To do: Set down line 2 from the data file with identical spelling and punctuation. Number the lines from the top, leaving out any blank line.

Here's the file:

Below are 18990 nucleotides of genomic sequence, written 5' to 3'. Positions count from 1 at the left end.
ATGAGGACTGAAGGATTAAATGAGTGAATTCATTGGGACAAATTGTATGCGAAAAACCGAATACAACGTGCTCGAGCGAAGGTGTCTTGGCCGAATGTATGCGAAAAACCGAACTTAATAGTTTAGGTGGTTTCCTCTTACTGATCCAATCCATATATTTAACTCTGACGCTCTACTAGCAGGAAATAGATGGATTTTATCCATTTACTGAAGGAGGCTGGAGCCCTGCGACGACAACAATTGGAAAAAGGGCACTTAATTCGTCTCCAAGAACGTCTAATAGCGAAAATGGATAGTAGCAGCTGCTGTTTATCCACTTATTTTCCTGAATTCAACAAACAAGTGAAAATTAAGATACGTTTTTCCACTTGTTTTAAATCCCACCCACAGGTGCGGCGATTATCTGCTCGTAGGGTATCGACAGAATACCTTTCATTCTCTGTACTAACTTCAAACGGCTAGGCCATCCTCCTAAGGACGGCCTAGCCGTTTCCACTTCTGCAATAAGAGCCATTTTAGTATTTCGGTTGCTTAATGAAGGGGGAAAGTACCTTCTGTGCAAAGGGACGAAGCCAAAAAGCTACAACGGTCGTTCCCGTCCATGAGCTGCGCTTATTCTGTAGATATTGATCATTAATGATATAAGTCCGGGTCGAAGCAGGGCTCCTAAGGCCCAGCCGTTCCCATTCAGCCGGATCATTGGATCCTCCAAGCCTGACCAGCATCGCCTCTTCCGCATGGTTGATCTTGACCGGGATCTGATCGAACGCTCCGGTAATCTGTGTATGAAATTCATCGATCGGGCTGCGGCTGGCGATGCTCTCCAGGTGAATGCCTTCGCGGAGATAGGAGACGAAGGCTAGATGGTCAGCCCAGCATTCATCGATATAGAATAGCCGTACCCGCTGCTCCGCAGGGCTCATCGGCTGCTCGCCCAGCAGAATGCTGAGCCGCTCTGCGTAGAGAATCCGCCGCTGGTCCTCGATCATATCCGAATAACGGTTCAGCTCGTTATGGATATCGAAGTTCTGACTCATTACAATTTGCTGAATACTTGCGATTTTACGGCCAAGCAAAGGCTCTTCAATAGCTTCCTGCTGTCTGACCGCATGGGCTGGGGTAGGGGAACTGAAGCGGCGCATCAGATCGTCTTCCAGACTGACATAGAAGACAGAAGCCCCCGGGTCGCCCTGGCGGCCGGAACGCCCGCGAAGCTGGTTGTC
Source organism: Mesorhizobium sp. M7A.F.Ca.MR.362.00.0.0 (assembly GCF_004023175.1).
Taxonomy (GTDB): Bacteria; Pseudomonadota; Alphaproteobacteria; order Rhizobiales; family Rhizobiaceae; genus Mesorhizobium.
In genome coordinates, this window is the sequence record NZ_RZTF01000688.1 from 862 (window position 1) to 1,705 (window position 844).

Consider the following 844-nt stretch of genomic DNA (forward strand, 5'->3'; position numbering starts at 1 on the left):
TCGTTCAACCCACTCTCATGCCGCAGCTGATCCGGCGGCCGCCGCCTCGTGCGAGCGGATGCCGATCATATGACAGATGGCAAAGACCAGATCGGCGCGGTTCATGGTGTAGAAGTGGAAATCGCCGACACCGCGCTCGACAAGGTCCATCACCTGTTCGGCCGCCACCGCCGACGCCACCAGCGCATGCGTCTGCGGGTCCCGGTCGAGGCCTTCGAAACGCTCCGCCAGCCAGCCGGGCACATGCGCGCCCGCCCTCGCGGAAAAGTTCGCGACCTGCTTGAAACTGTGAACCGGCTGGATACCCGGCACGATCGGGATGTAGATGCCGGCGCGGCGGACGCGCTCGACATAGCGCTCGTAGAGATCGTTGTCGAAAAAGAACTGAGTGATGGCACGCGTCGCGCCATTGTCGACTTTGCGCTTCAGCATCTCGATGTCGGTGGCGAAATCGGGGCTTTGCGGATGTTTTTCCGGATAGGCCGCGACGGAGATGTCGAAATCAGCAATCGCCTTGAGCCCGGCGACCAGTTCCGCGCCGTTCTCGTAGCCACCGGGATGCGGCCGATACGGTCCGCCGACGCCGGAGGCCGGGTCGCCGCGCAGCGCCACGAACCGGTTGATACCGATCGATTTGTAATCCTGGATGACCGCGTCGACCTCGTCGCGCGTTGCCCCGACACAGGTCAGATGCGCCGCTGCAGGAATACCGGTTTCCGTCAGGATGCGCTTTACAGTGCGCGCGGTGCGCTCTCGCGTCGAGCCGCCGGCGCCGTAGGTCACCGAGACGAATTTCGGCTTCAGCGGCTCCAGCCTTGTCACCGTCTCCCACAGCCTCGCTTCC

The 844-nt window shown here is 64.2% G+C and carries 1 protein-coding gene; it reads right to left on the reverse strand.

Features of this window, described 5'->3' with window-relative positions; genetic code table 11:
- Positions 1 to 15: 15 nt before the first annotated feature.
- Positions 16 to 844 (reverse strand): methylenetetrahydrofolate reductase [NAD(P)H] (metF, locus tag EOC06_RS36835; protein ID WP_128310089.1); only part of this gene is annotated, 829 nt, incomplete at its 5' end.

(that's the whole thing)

ATGAGGACTGAAGGATTAAATGAGTGAATTCATTGGGACAAATTGTATGCGAAAAACCGAATACAACGTGCTCGAGCGAAGGTGTCTTGGCCGAATGTATGCGAAAAACCGAACTTAATAGTTTAGGTGGTTTCCTCTTACTGATCCAATCCATATATTTAACTCTGACGCTCTACTAGCAGGAAATAGATGGATTTTATCCATTTACTGAAGGAGGCTGGAGCCCTGCGACGACAACAATTGGAAAAAGGGCACTTAATTCGTCTCCAAGAACGTCTAATAGCGAAAATGGATAGTAGCAGCTGCTGTTTATCCACTTATTTTCCTGAATTCAACAAACAAGTGAAAATTAAGATACGTTTTTCCACTTGTTTTAAATCCCACCCACAGGTGCGGCGATTATCTGCTCGTAGGGTATCGACAGAATACCTTTCATTCTCTGTACTAACTTCAAACGGCTAGGCCATCCTCCTAAGGACGGCCTAGCCGTTTCCACTTCTGCAATAAGAGCCATTTTAGTATTTCGGTTGCTTAATGAAGGGGGAAAGTACCTTCTGTGCAAAGGGACGAAGCCAAAAAGCTACAACGGTCGTTCCCGTCCATGAGCTGCGCTTATTCTGTAGATATTGATCATTAATGATATAAGTCCGGGTCGAAGCAGGGCTCCTAAGGCCCAGCCGTTCCCATTCAGCCGGATCATTGGATCCTCCAAGCCTGACCAGCATCGCCTCTTCCGCATGGTTGATCTTGACCGGGATCTGATCGAACGCTCCGGTAATCTGTGTATGAAATTCATCGATCGGGCTGCGGCTGGCGATGCTCTCCAGGTGAATGCCTTCGCGGAGATAGGAGACGAAGGCTAGATGGTCAGCCCAGCATTCATCGATATAGAATAGCCGTACCCGCTGCTCCGCAGGGCTCATCGGCTGCTCGCCCAGCAGAATGCTGAGCCGCTCTGCGTAGAGAATCCGCCGCTGGTCCTCGATCATATCCGAATAACGGTTCAGCTCGTTATGGATATCGAAGTTCTGACTCATTACAATTTGCTGAATACTTGCGATTTTACGGCCAAGCAAAGGCTCTTCAATAGCTTCCTGCTGTCTGACCGCATGGGCTGGGGTAGGGGAACTGAAGCGGCGCATCAGATCGTCTTCCAGACTGACATAGAAGACAGAAGCCCCCGGGTCGCCCTGGCGGCCGGAACGCCCGCGAAGCTGGTTGTC